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Meteorology
The Ionious Solar System¡¯s sun, Hestia, is classified as a G0 star with temperatures measuring 6030 degrees Kelvin. The Earth¡¯s sun is classified as a G2 star and measures at 5860 degrees Kelvin. Although Hestia is warmer than the sun, temperatures on Planet Vesta are very similar to that of Earth because it is located 1.34 AU from Hestia. This places Planet Vesta farther from Hestia than Earth from the sun. Planet Vesta has five major climate zones: tropical, tepid, temperate, glacial, and polar. Planet Vesta is made up of approximately 80% water and 20% land.
 
Surface/Ocean Currents
Surface currents near the central girth of Planet Vesta normally flow from east to west, but surface currents closer to the poles tend to flow from west to east. The directional flow of the surface currents is due to Planet Vesta¡¯s global winds, the rotation of the planet, and the deflection of currents when they meet the continents. Surface currents are also affected by the temperature of the water. Warm-water currents begin near the central girth and carry warm water towards the poles to other parts of the ocean. Cold-water currents begin closer to the poles and carry cool water towards the central girth and other parts of the ocean. Tides, rain, runoff, and ocean bottom activities also affect the surface currents of Planet Vesta. Please click on the map at right for an illustration of Planet Vesta¡¯s surface/ocean currents.
 
Atmospheric Pressure and Wind
Solar energy, along with the rotation of the planet, influences the atmospheric pressure and wind currents on Planet Vesta. Planet Vesta receives more direct solar energy from Hestia at the central girth than at the poles. The solar energy causes the air to be warmer and less-dense at the central girth than the air at the poles. Warm and less-dense air at the central girth rises and creates an area of low pressure. The air at the poles is colder, more dense, and heavier. The sinking air creates areas of high pressure. The differences in atmospheric pressure at the central girth and at the poles cause air to flow. The air moves from areas of high pressure to areas of low pressure, which means winds normally flow from the poles to the central girth. The rotation of the planet causes the winds north of the central girth to curve to the right. These winds move from the northeast to the southwest. Wind south of the central girth curve to the left and flow from the southeast to the northwest. Please click on the map at left for an illustration of Planet Vesta¡¯s atmospheric pressure and wind.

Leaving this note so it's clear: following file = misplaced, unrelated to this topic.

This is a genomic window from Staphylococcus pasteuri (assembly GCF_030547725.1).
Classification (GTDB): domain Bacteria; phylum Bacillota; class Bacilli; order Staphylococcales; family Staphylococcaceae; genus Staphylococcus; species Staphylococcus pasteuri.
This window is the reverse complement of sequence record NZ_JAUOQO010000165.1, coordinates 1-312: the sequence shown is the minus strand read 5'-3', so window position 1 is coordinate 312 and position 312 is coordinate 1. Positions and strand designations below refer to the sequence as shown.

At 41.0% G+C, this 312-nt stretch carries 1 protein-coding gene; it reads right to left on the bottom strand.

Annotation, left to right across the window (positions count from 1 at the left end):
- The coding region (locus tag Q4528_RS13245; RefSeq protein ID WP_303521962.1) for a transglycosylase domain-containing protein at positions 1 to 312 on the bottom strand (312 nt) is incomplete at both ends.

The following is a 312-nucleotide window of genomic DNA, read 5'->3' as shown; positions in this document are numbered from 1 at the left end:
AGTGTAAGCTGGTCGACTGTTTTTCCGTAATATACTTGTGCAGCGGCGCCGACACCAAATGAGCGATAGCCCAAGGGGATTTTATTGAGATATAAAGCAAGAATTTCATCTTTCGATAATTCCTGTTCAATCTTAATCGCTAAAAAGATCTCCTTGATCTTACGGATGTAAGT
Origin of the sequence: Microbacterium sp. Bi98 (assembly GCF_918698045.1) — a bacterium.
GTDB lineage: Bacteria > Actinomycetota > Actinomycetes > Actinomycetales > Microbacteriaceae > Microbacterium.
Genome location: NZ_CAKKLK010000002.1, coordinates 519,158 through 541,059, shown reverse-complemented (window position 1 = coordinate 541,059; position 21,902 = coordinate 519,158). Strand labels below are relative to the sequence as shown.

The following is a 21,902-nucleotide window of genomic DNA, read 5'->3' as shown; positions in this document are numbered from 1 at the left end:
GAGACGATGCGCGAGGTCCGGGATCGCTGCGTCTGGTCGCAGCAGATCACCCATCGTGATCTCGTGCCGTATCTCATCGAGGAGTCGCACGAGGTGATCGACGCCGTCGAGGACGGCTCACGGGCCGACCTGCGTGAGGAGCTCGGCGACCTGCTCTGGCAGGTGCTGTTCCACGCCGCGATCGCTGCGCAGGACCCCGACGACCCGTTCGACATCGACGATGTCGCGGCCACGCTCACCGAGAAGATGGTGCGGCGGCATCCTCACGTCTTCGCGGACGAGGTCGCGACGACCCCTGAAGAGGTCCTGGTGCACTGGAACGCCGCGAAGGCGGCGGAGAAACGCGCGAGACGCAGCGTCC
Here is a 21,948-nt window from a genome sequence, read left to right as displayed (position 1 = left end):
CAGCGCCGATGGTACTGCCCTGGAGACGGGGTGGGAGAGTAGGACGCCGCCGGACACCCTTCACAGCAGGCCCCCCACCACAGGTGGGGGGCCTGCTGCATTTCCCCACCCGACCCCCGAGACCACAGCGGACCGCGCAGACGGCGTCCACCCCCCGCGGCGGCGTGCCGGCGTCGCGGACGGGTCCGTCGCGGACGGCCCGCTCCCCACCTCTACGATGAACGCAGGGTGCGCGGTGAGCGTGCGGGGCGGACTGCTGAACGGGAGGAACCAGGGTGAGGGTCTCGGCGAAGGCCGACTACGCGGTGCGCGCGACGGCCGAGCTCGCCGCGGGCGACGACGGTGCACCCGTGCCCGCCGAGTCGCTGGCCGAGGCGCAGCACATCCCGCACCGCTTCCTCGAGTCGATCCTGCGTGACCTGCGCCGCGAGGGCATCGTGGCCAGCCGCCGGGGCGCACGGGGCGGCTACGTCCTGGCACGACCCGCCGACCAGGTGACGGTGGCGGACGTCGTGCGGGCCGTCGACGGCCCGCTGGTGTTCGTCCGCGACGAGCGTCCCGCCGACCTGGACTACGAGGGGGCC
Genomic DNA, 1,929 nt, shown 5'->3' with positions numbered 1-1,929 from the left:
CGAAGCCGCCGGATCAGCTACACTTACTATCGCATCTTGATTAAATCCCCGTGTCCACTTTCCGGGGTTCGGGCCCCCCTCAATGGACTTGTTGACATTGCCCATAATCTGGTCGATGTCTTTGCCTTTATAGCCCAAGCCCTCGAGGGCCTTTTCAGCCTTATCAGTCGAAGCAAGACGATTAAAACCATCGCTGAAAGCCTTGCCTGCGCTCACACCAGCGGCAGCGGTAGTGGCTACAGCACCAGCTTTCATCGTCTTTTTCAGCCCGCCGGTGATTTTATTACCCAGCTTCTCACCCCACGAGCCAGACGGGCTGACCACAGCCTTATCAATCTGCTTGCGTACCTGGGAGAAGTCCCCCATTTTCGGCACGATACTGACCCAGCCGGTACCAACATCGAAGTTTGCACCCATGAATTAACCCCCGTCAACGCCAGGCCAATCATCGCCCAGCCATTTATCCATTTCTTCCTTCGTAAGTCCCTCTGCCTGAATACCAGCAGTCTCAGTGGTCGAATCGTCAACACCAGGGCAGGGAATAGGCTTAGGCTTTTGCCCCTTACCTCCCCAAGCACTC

Climate Zones
As discussed earlier, although Ionious solar system¡¯s sun Hestia, is a warmer star than the Earth¡¯s sun, temperatures on Planet Vesta are very similar to that of Earth because it is located 1.34 AU from Hestia. This places Planet Vesta farther from Hestia than Earth from the sun. Planet Vesta has five major climate zones: tropical, tepid, temperate, glacial, and polar. Each zone has a temperature range that relates to its latitudinal location and its exposure to the sun. However, in each of these zones there are several types of climates due to differences in geography and the amount of precipitation. Please click on the map and table at right for average temperatures on Planet Vesta.
 

Rainfall
The formation of rain on Planet Vesta is similar to that on Earth. Rain is water in liquid form that falls from the clouds to Vesta. Solid forms of rain, also known as snow on Earth, also exist on Vesta. Topography affects the amounts of precipitation different regions receive. Land of higher elevation normally experiences more precipitation than land of lower elevation. Therefore, the average yearly precipitation on Planet Vesta varies greatly within each climate zone. Please click on the map and table below for average yearly precipitation on Planet Vesta.

 
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